Mark S. Redfern, Associate Dean for Research at the Swanson School of Engineering at the University of Pittsburgh. Dr. Redfern is also William Kepler Whiteford Professor in the Department of Bioengineering. As Associate Dean for Research, Dr. Redfern is responsible for creating an environment to enhance research within the Swanson School. This includes initiating and supporting cross-disciplinary collaborative efforts.
Dr. Redfern’s research interests include two broad areas: the biomechanics of human movement and occupational biomechanics. The major focus of the human movement research is in the area of postural control, locomotion, and measurement systems of movement. The application areas are the factors that influence balance in older adults and patients with balance disorders and the prevention of falling injuries. Of particular interest is the impact of aging and vestibular function on movement control.
The occupational biomechanics research focus has been in the area of musculoskeletal injury prevention through biomechanical analysis of jobs and tasks within jobs. These include occupational fall prevention and biomechanical analyses in the workplace leading to job redesign and protective equipment design.
Dr. Redfern is a graduate of the University of Michigan where he earned his bachelor of science in engineering science and applied mechanics, and Ph.D. in bioengineering. He was a postdoctoral fellow at the University of Michigan Center for Ergonomics. Dr. Redfern is co-holder of two patents, “Apparatus and Method for Postural Assessment While Performing Cognitive Tasks,” issued September 19, 2006, U.S. Patent No. 10/840,791, Carey D. Balaban and Mark S. Redfern ; and “Gait Variability Measurement System,” filed November 11, 2010 (USSN: 61/412,690), Mark S. Redfern and Mark C. Musolino.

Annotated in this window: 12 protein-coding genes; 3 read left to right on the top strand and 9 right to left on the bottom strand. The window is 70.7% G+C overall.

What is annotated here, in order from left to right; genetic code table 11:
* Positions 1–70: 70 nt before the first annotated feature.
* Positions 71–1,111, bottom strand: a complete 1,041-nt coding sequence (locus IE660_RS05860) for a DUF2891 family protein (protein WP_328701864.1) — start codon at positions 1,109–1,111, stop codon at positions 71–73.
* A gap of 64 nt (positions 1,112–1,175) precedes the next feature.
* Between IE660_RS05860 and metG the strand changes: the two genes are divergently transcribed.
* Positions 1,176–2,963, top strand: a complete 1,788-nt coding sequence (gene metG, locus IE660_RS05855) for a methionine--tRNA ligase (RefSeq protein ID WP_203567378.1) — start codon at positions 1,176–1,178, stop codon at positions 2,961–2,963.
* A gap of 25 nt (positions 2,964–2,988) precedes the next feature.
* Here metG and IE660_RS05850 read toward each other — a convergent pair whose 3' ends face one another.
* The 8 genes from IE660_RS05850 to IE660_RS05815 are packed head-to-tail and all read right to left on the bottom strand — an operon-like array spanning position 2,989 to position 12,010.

His specialty certification includes American Board Certified in Prosthetics and Board of Certification in Professional Ergonomics. His professional memberships include Gerontological Society of America (GSA); Fellow, American Institute for Medical and Biological Engineering (AIMBE); American Society of Engineering Education (ASEE); Human Factors and Ergonomics Society (HFES); and the American Society of Biomechanics (ASB).